Jimenez & Associates, Inc.
 Jimenez & Associates, Inc. 

IRS Tax Topics

November 2, 2016

 

Charitable Contributions

 

Charitable contributions are only deductible if you itemize deductions on Form 1040, Schedule A (PDF), Itemized Deductions.

 

To be deductible, you must make charitable contributions to qualified organizations. Payments to individuals are never deductible. To determine if the organization that you have contributed to qualifies as a charitable organization for income tax deduction purposes, refer to our Exempt Organizations Select Check tool. For more information, see Publication 526, Charitable Contributions and Can I Deduct My Charitable Contributions?

 

You can deduct only the amount that exceeds the fair market value of the benefit received if your contribution entitles you to merchandise, goods or services, including admission to a charity ball, banquet, theatrical performance, or sporting event.

 

For a contribution of cash, check or other monetary gift (regardless of amount), you must maintain as a record of the contribution a bank record or a written communication from the qualified organization containing the name of the organization, the amount, and the date of the contribution. In addition to deducting your cash contributions, you generally can deduct the fair market value of any other property you donate to qualified organizations. See Publication 561, Determining the Value of Donated Property. For any contribution of $250 or more (including contributions of cash or property), you must obtain and keep in your records a contemporaneous written acknowledgment from the qualified organization indicating the amount of the cash and a description of any property contributed. The acknowledgment must say whether the organization provided any goods or services in exchange for the gift and, if so, must provide a description and a good faith estimate of the value of those goods or services. One document from the qualified organization may satisfy both the written communication requirement for monetary gifts and the contemporaneous written acknowledgment requirement for all contributions of $250 or more.

 

You must fill out Form 8283 (PDF), Noncash Charitable Contributions, and attach it to your return, if your deduction for a noncash contribution is more than $500. If you claim a deduction for a contribution of noncash property worth $5,000 or less, you must fill out Form 8283, Section A. If you claim a deduction for a contribution of noncash property worth more than $5,000, you will need a qualified appraisal of the noncash property and must fill out Form 8283, Section B. If you claim a deduction for a contribution of noncash property worth more than $500,000, you also will need to attach the qualified appraisal to your return.

 

Special rules apply to donations of certain types of property such as automobiles, inventory and investments that have appreciated in value. For more information, refer to Publication 526, Charitable Contributions. For information on determining the value of your noncash contributions, refer to Publication 561, Determining the Value of Donated Property.

 

August 30, 2016

 

Home Energy Tax Credits Save You Money at Tax Time

 

Certain energy-efficient home improvements can cut your energy bills and save you money at tax time. Here are some key facts that you should know about home energy tax credits:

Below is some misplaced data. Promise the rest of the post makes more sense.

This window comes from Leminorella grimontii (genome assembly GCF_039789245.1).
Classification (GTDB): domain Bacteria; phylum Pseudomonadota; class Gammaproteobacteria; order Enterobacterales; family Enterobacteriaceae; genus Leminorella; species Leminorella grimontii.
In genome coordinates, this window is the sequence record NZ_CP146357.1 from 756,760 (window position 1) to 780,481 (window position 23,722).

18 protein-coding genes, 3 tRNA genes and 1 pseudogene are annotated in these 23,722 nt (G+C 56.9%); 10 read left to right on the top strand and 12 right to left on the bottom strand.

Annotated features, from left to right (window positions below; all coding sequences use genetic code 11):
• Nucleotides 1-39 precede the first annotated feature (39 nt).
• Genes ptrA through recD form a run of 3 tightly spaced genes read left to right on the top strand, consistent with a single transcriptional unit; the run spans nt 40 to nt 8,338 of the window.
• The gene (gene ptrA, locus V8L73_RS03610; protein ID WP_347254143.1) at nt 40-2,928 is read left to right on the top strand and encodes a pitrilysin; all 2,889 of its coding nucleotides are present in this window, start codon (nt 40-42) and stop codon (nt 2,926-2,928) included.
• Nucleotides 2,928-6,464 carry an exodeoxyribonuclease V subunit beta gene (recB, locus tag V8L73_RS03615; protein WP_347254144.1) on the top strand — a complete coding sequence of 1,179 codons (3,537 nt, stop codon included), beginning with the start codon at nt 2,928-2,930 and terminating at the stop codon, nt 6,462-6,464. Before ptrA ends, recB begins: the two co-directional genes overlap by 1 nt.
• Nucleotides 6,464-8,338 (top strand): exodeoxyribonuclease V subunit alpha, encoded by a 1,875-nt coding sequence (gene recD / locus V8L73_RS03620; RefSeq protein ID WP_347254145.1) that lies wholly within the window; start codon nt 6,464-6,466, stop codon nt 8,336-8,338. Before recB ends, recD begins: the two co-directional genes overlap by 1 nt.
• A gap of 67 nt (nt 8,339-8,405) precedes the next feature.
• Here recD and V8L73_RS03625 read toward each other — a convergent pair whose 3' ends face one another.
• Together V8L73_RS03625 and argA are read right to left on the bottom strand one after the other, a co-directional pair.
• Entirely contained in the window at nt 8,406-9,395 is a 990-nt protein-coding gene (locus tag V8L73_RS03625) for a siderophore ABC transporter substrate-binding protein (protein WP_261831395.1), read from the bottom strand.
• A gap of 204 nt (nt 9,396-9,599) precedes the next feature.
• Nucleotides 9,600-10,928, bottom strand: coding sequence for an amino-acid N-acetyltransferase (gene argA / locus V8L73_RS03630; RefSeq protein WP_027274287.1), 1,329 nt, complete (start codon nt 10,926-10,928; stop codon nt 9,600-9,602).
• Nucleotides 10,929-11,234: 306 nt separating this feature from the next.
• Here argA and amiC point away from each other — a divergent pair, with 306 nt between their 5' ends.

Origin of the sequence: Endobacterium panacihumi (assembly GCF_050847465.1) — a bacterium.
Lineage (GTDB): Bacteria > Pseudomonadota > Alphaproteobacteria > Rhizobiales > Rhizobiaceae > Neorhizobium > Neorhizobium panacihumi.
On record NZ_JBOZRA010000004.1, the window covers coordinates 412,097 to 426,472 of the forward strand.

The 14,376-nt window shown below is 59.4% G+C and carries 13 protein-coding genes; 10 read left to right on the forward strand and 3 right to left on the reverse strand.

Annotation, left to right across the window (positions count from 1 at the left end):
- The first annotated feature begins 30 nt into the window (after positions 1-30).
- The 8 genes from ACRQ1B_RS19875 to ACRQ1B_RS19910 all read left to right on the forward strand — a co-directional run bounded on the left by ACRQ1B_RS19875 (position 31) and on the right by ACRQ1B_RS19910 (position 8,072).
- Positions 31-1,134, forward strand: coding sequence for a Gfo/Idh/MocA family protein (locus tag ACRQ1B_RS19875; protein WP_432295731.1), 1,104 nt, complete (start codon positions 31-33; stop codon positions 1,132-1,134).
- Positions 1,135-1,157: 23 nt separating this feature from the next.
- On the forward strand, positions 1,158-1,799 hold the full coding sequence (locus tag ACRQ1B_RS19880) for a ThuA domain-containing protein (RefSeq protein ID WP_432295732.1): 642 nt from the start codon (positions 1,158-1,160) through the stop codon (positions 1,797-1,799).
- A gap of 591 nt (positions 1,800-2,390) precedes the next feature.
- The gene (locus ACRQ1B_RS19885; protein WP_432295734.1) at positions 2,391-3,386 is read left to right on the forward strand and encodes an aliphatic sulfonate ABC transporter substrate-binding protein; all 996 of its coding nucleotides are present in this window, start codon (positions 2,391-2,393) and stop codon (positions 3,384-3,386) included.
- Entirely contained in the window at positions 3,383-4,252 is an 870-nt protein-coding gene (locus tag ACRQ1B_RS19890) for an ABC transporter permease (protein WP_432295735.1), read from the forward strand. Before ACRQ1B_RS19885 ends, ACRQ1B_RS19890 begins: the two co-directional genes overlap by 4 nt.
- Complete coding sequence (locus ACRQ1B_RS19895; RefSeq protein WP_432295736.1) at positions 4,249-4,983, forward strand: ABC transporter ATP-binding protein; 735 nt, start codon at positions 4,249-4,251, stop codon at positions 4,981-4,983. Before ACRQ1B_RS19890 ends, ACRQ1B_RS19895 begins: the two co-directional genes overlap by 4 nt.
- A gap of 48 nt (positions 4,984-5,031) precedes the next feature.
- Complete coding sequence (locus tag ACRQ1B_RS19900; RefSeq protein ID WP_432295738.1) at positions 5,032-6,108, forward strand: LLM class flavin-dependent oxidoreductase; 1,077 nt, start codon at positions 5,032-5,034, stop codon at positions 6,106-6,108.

Non-Business Energy Property Credit 

  • Part of this credit is worth 10 percent of the cost of certain qualified energy-saving items you added to your main home last year. This may include items such as insulation, windows, doors and roofs.
  • The other part of the credit is not a percentage of the cost. This part of the credit is for the actual cost of certain property. This may include items such as water heaters and heating and air conditioning systems. The credit amount for each type of property has a different dollar limit.
  • This credit has a maximum lifetime limit of $500. You may only use $200 of this limit for windows.
  • Your main home must be located in the U.S. to qualify for the credit.
  • Be sure you have the written certification from the manufacturer that their product qualifies for this tax credit. They usually post it on their website or include it with the product’s packaging. You can rely on it to claim the credit, but do not attach it to your return. Keep it with your tax records.
  • You must place qualifying improvements in service in your principal residence by Dec. 31, 2016.

Residential Energy Efficient Property Credit

  • This tax credit is 30 percent of the cost of alternative energy equipment installed on or in your home.
  • Qualified equipment includes solar hot water heaters, solar electric equipment, wind turbines and fuel cell property.
  • Qualified wind turbine and fuel cell property must be placed into service by Dec. 31, 2016. Hot water heaters and solar electric equipment must be placed in to service by Dec. 31, 2021.
  • The tax credit for qualified fuel cell property is limited to $500 for each one-half kilowatt of capacity. The amount for other qualified expenditures does not have a limit. If your credit is more than the tax you owe, you can carry forward the unused portion of this credit to next year’s tax return. • The home must be in the U.S. It does not have to be your main home, unless the alternative energy equipment is qualified fuel cell property.

Use Form 5695, Residential Energy Credits, to claim these credits. For more on this topic refer to the form’s instructions. You can get IRS forms on IRS.gov/forms anytime.